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If you see it, you can be it

Rosie Parkyn's picture

Rosie Parkyn explores the opportunities and challenges online media presents in addressing the gender equality gap.

 School girls gathering around a computer If you see it, you can be it’ could have been the unofficial slogan of the International Development Cooperation meeting on Gender and Media, where I was invited to talk about the opportunities created by the internet and online media to counter gender stereotyping, or the assignment of particular characteristics and roles according to sex. This is a theme touched on by our Policy Briefing, Making Waves: Media’s Potential for Girls in the Global South.

Much has been said about the need to achieve better visibility for girls and women in the media if gender equality is to be realised. This year’s Global Media Monitoring Project reported that women make up only 24% of people heard, read about or seen in news reporting. That coverage is often characterised by gender bias and extensive stereotyping.

So could the onward expansion of digital spaces fast track the process of ensuring girls and women are seen in a diversity of roles? The short answer is yes of course, it has transformative potential. But there are significant caveats.

The potential of reforming state broadcasters in divided societies: Advancing an unfashionable argument

James Deane's picture

BBC Media Action's Director of Policy and Learning argues for an urgent rethinking of what is often considered a relic of the past - the state broadcaster - to encourage discussion, dialogue and understanding across communities in fragile states.

Young child listens on a mobile telephoneMost commentaries on 21st-century media focus on the impact of new technologies, social media and, above all, the increasing global ubiquity of mobile telephony. Such commentaries highlight how in many, if not most, societies, the majority of people are under the age of 30 and are reinventing how humanity communicates with itself. The focus is on innovation, on digital replacing analogue, on an old order of mass, vertical forms of communication being supplanted by horizontal, digitally enabled networks.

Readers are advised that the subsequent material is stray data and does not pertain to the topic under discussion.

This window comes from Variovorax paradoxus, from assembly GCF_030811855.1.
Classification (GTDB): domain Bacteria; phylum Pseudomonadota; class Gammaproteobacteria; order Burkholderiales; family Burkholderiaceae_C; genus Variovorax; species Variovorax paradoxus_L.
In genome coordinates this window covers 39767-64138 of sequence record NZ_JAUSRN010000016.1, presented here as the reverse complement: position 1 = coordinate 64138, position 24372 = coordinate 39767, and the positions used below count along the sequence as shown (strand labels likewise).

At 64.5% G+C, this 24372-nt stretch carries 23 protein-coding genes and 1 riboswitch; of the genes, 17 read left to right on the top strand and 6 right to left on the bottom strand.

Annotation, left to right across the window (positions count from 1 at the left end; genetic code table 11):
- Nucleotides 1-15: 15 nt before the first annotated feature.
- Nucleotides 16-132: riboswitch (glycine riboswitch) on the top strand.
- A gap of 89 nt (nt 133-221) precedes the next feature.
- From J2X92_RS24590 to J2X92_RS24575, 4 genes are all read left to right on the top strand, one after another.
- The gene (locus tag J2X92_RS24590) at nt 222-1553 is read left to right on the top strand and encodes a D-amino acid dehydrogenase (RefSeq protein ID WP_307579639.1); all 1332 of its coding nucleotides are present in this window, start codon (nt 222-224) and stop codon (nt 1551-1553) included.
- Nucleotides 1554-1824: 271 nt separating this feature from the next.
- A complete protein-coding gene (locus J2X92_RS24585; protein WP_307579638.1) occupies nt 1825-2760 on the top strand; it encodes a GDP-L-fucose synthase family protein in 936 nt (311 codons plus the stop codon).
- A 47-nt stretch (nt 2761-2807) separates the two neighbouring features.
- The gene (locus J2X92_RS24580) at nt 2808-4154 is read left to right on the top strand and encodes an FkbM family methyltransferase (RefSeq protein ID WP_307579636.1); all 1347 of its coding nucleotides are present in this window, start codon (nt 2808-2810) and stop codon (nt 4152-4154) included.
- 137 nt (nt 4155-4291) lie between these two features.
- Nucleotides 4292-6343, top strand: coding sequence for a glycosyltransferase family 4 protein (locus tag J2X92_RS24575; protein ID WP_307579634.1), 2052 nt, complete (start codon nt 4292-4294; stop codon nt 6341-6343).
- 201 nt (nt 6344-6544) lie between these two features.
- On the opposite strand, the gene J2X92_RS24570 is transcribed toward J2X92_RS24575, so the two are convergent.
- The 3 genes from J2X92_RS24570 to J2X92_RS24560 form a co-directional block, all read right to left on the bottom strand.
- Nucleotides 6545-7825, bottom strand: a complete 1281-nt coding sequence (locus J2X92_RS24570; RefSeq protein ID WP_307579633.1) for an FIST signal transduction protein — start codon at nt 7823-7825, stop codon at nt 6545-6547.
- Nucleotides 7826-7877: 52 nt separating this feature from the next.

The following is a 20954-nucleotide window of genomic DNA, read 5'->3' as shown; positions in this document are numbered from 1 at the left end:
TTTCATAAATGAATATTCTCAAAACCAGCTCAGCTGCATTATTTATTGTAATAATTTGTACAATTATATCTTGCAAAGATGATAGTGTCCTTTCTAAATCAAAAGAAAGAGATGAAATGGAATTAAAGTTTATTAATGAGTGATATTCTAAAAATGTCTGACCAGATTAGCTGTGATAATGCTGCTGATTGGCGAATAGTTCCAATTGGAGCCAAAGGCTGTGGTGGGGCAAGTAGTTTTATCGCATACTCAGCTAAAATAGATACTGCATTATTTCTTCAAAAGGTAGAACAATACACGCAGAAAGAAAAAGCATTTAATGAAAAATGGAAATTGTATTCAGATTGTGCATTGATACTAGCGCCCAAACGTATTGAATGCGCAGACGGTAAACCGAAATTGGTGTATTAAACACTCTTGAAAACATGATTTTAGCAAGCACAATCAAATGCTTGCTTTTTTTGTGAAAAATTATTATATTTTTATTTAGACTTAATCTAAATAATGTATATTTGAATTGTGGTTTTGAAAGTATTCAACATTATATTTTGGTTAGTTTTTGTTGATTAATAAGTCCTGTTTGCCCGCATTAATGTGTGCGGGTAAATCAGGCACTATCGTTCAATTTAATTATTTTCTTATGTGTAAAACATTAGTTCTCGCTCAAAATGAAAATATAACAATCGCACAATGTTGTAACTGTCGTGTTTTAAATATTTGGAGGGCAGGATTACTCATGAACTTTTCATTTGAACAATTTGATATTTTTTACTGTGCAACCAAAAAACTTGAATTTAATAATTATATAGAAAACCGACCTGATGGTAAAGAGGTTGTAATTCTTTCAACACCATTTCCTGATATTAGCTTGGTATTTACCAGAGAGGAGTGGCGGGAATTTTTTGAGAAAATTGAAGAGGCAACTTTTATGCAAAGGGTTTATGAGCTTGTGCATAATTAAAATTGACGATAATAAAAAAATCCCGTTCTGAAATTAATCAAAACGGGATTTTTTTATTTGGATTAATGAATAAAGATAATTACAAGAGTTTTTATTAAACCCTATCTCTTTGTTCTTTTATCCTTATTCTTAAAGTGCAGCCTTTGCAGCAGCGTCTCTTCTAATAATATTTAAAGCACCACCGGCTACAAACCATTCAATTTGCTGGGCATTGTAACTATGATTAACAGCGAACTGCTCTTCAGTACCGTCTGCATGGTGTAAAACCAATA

Speaking personally, I have advanced at one time or another all these tenets and continue (mostly) to do so. This blog, however, marks the publication of a set of BBC Media Action policy and research outputs I’ve commissioned which collectively advance some unfashionable arguments.

We focus particularly on the role of media in fragile and divided societies and especially on what can be done to support media that transcends, rather than exacerbates, divisions in society. We argue that, for all the innovation, dynamism and potential that exists, there are growing signs that publics are less and less trusting of the media that is available to them. Media environments appear more dynamic, interactive and complex, but much of media – both traditional and social – exists to advance particular agendas or interests in society rather than to serve a public. 21st-century fragmentation of media environments has often been accompanied by an associated fracturing of media often owned, controlled or heavily influenced by particular political, factional, ethnic or religious interests. Such fracturing often applies to both social and traditional media.

Communicating to the group: A normative understanding of social norms

David Jodrell's picture

How do social norms affect behaviors?  How can development programs benefit from a clearer understanding of them?  David Jodrell of BBC Media Action offers insight on the influence of social norms and the potential role that media can play in promoting positive changes.

A girl stands to answer a teacher's questions in a crowded classroomInterventions targeting social norms have long been part and parcel of the international development landscape.  But following on the heels of the World Development Report 2015[1], how to measure – and capture the impact – of these interventions is the subject of rising attention.
 
There is particular interest in research around how social norms can contribute to behavioural change in the governance sector – in areas such as conflict resolution and women’s empowerment – as well as to help realise health objectives such as reducing open defecation or ending female genital mutilation. At BBC Media Action, where I work, we explore how media and communication intersect with social norms around some of these issues.